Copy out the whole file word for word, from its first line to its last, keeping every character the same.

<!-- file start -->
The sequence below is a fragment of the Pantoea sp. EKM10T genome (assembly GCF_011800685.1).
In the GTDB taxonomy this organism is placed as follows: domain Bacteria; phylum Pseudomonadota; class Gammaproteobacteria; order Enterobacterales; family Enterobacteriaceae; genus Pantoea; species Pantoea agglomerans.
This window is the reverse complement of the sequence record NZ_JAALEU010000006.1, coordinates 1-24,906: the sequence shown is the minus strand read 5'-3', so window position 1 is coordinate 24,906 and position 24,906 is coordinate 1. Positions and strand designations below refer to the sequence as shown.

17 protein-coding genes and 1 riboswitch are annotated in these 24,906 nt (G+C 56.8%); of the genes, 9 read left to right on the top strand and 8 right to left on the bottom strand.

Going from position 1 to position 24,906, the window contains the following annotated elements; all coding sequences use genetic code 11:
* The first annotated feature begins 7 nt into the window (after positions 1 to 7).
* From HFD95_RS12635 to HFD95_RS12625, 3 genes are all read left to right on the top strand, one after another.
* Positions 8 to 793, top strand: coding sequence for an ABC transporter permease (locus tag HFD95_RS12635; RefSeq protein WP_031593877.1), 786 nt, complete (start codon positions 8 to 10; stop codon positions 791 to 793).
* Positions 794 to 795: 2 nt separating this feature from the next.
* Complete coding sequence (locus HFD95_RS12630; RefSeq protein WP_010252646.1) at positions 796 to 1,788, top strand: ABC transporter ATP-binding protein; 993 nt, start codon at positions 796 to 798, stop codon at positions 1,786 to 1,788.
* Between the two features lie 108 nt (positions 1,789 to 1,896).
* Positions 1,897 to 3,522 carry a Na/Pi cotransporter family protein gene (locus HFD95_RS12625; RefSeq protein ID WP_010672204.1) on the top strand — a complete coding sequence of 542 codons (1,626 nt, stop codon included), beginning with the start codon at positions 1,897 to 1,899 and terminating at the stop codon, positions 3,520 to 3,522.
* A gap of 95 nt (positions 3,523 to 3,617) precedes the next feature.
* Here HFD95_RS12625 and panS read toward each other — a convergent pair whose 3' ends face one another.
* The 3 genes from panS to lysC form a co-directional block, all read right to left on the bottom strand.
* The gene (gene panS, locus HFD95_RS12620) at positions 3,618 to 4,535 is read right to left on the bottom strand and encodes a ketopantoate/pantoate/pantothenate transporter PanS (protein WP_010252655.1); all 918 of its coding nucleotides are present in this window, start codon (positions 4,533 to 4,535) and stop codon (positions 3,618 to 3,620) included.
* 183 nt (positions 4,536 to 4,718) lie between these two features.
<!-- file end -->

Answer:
The sequence below is a fragment of the Pantoea sp. EKM10T genome (assembly GCF_011800685.1).
In the GTDB taxonomy this organism is placed as follows: domain Bacteria; phylum Pseudomonadota; class Gammaproteobacteria; order Enterobacterales; family Enterobacteriaceae; genus Pantoea; species Pantoea agglomerans.
This window is the reverse complement of the sequence record NZ_JAALEU010000006.1, coordinates 1-24,906: the sequence shown is the minus strand read 5'-3', so window position 1 is coordinate 24,906 and position 24,906 is coordinate 1. Positions and strand designations below refer to the sequence as shown.

17 protein-coding genes and 1 riboswitch are annotated in these 24,906 nt (G+C 56.8%); of the genes, 9 read left to right on the top strand and 8 right to left on the bottom strand.

Going from position 1 to position 24,906, the window contains the following annotated elements; all coding sequences use genetic code 11:
* The first annotated feature begins 7 nt into the window (after positions 1 to 7).
* From HFD95_RS12635 to HFD95_RS12625, 3 genes are all read left to right on the top strand, one after another.
* Positions 8 to 793, top strand: coding sequence for an ABC transporter permease (locus tag HFD95_RS12635; RefSeq protein WP_031593877.1), 786 nt, complete (start codon positions 8 to 10; stop codon positions 791 to 793).
* Positions 794 to 795: 2 nt separating this feature from the next.
* Complete coding sequence (locus HFD95_RS12630; RefSeq protein WP_010252646.1) at positions 796 to 1,788, top strand: ABC transporter ATP-binding protein; 993 nt, start codon at positions 796 to 798, stop codon at positions 1,786 to 1,788.
* Between the two features lie 108 nt (positions 1,789 to 1,896).
* Positions 1,897 to 3,522 carry a Na/Pi cotransporter family protein gene (locus HFD95_RS12625; RefSeq protein ID WP_010672204.1) on the top strand — a complete coding sequence of 542 codons (1,626 nt, stop codon included), beginning with the start codon at positions 1,897 to 1,899 and terminating at the stop codon, positions 3,520 to 3,522.
* A gap of 95 nt (positions 3,523 to 3,617) precedes the next feature.
* Here HFD95_RS12625 and panS read toward each other — a convergent pair whose 3' ends face one another.
* The 3 genes from panS to lysC form a co-directional block, all read right to left on the bottom strand.
* The gene (gene panS, locus HFD95_RS12620) at positions 3,618 to 4,535 is read right to left on the bottom strand and encodes a ketopantoate/pantoate/pantothenate transporter PanS (protein WP_010252655.1); all 918 of its coding nucleotides are present in this window, start codon (positions 4,533 to 4,535) and stop codon (positions 3,618 to 3,620) included.
* 183 nt (positions 4,536 to 4,718) lie between these two features.